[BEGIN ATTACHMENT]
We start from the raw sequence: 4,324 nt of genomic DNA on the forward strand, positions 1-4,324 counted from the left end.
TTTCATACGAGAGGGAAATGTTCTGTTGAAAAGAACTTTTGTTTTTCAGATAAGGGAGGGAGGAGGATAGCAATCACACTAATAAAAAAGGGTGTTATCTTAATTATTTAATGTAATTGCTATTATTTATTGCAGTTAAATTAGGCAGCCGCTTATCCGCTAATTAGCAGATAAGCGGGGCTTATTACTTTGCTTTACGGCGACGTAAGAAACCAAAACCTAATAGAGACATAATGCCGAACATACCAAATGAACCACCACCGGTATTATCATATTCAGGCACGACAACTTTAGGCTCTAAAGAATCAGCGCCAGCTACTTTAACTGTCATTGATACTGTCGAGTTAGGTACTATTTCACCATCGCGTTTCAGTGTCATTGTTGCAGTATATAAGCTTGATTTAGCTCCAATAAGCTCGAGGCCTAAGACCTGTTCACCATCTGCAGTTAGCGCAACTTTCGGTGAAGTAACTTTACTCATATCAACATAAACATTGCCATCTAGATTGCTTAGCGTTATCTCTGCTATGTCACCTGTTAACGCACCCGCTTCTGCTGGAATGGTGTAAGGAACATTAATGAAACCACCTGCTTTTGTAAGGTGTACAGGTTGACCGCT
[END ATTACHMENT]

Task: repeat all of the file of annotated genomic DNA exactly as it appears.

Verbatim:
We start from the raw sequence: 4,324 nt of genomic DNA on the forward strand, positions 1-4,324 counted from the left end.
TTTCATACGAGAGGGAAATGTTCTGTTGAAAAGAACTTTTGTTTTTCAGATAAGGGAGGGAGGAGGATAGCAATCACACTAATAAAAAAGGGTGTTATCTTAATTATTTAATGTAATTGCTATTATTTATTGCAGTTAAATTAGGCAGCCGCTTATCCGCTAATTAGCAGATAAGCGGGGCTTATTACTTTGCTTTACGGCGACGTAAGAAACCAAAACCTAATAGAGACATAATGCCGAACATACCAAATGAACCACCACCGGTATTATCATATTCAGGCACGACAACTTTAGGCTCTAAAGAATCAGCGCCAGCTACTTTAACTGTCATTGATACTGTCGAGTTAGGTACTATTTCACCATCGCGTTTCAGTGTCATTGTTGCAGTATATAAGCTTGATTTAGCTCCAATAAGCTCGAGGCCTAAGACCTGTTCACCATCTGCAGTTAGCGCAACTTTCGGTGAAGTAACTTTACTCATATCAACATAAACATTGCCATCTAGATTGCTTAGCGTTATCTCTGCTATGTCACCTGTTAACGCACCCGCTTCTGCTGGAATGGTGTAAGGAACATTAATGAAACCACCTGCTTTTGTAAGGTGTACAGGTTGACCGCT